I remember going into his apartment and like for every young child, each new experience is like going through an overgrown maze/puzzle embedded with the sensation of the four senses. Going over to his house allowed me to see into a new culture, which was not too unlike my own. Like in my apartment, his mom would spend time in the kitchen. The spices filled the air in the rooms (I thought of it as an Indian Sazon) the music his mother played sounded melodically rich and reminded me of the boleros or bachatas played at my house.
One day while playing hide-in-seek, I encountered a multitude of colorful clothing. Astounded I looked around and swirl the clothes, while making sure I didn't break anything. I didn't want to get in trouble. I loved looking at his mother's clothes, especially the long shawls (sometimes see through) his mom wrapped around her mid-body. These colors brought me back to my childhood island, but also took me on a journey to experience another black culture.
|Indian Women Wearing Individual Saris|
Because of my head-wrapping practice, I endlessly thought about how these pieces of recycled Saris would look as headscarves. Although the women shared this sewing tradition with me, this particular group of women didn't actually know any seamstresses actively making Sari scarves in the U.S. So, I made it my mission to learn to make them myself or find them. I started searching online, until I found wholesale Saris available, as well as recycled big pieces of original Saris that could be used to make scarves. I am still self-teaching how to make them, but I have found sellers on Ebay who sell them at great prices.
What I particularly appreciate about Sari scarves is that with each, there is a collective story waiting to be shared by the woman who ends up with the scarf and wears it. Each Sari was previously owned by a woman living somewhere in the world, who's energy became embedded into this piece of fabric. So, when we fuse together parts of different fabrics, an explosion of sorts takes place. Not only by the left-over trails of thoughts and lived experience of its previous owner, but in how the new owner will internalize these to make new stories both in her designs/styles and her new experiences while wearing the scarf. I have fully embraced the concept and live it out with my own Sari scarves. With each different design, places I wear it, and people I meet, my Sari scarves became a part of new stories waiting to be shared.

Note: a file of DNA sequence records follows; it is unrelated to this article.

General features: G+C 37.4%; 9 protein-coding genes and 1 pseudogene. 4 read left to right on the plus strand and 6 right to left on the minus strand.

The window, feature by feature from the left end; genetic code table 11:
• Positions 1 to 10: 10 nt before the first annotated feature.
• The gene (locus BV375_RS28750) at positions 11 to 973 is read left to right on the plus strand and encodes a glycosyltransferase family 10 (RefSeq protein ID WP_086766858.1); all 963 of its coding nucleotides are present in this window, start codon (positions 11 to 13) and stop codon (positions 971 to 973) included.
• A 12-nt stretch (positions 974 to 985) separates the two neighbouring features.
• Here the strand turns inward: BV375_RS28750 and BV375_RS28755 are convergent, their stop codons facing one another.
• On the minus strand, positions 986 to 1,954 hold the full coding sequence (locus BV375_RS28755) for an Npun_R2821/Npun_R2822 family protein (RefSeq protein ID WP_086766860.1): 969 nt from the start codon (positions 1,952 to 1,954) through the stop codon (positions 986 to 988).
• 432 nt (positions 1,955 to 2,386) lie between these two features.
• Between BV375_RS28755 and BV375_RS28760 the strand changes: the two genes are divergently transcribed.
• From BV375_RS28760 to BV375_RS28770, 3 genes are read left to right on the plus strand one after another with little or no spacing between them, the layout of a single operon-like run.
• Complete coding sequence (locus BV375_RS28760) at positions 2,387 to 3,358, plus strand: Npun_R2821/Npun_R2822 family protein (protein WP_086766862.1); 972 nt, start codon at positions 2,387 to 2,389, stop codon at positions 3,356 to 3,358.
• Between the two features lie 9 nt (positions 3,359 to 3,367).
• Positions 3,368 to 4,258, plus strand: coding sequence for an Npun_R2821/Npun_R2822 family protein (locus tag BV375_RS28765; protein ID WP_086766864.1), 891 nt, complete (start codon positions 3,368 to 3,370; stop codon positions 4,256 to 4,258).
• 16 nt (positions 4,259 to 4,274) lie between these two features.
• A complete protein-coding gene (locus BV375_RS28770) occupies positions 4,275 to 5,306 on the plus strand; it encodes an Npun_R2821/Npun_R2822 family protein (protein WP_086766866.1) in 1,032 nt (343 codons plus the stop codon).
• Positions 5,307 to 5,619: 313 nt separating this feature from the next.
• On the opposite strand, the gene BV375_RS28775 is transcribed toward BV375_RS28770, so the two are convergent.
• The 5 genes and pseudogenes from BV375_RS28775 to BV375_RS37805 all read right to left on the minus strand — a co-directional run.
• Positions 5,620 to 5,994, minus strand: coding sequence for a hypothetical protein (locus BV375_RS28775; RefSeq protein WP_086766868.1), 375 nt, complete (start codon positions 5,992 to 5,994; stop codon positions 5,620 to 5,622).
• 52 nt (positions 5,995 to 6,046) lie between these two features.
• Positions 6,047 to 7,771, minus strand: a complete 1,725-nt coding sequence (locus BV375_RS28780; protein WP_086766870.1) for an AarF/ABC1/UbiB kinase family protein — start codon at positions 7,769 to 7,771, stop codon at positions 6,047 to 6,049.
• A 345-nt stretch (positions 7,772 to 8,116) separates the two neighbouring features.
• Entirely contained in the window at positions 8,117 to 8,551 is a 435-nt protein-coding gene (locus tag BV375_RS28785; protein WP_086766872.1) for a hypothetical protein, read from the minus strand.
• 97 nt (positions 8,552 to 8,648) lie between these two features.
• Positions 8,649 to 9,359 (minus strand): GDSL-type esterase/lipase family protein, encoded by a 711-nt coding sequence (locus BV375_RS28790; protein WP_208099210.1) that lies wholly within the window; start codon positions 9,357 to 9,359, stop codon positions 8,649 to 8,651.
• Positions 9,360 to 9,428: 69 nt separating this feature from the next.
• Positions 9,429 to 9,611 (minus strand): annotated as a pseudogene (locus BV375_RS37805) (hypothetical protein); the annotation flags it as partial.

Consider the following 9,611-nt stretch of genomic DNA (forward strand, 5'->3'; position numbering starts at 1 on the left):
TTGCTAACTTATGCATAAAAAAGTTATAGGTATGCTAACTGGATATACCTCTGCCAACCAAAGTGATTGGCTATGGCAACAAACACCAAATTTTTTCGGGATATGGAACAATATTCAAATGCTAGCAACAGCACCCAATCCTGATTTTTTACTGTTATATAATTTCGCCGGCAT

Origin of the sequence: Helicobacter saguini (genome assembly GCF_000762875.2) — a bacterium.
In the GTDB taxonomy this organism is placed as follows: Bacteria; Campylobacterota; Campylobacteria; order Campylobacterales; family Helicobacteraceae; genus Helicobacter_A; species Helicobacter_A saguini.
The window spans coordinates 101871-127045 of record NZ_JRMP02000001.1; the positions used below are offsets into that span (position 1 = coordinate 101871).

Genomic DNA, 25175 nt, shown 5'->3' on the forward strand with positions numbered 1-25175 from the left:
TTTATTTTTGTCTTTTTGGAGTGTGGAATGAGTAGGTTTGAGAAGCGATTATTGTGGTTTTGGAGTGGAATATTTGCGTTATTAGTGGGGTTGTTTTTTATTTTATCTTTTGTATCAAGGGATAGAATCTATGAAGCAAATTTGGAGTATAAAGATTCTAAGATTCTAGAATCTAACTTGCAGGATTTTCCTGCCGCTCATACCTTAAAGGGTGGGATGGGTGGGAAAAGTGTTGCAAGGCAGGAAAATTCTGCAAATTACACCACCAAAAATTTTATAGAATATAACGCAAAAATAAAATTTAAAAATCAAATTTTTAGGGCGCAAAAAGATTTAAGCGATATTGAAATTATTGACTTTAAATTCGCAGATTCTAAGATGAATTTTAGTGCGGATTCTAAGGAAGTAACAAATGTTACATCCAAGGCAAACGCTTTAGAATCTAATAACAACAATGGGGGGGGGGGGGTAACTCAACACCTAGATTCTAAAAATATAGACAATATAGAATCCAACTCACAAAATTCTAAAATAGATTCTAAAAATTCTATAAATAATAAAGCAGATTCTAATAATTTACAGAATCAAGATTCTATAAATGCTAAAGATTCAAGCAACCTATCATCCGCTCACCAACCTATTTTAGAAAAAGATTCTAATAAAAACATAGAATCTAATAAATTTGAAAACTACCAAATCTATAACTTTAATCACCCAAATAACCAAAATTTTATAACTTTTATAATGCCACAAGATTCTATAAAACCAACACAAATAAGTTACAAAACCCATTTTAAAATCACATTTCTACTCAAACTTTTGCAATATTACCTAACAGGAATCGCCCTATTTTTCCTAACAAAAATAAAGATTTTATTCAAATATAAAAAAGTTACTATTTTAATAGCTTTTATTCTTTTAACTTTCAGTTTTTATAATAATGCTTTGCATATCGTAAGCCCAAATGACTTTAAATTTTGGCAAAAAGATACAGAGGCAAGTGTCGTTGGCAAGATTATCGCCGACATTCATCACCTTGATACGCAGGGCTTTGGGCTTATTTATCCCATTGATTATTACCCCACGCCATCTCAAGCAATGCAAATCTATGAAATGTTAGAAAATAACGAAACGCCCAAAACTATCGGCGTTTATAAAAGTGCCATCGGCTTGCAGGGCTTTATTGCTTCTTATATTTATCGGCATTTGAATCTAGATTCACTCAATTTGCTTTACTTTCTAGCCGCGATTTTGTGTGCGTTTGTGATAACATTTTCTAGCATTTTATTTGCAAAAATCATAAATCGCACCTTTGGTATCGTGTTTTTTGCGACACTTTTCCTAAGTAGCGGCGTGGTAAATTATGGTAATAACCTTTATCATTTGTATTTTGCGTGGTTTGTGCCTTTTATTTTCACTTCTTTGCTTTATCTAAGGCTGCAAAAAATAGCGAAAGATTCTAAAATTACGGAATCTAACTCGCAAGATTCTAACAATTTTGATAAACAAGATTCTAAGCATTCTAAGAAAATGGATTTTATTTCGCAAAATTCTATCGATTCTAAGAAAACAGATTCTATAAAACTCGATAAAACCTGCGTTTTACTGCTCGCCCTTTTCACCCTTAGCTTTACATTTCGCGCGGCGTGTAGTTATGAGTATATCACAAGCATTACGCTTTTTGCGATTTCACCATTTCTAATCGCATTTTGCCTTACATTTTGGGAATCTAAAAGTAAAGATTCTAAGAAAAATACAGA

|Potpourri Crown (1st Sari Variation)|
|Sprouting Roots Crown (2nd Sari Variation)|
|Grand Canyon Crown (Third Sari Variation)|
|Sandy Beach Crown|
Each of these crowns represents a story, it evokes narratives that have a complete meaning or are still in development from my own thoughts, experiences and the sari's role in helping me tell them. Whether it is the feelings that come with each season, my internalization of the Earth's movements, my conscious and unconscious interaction with a picture or childhood memories, the sari is a beautiful scarf whose intricate designs aids in telling these stories. I wore each crown to different places and encountered many people. Adding these new lived experiences will continue to add depth and meaning to these existing designs and new crown designs that are already saying so much. It really is Saritelling.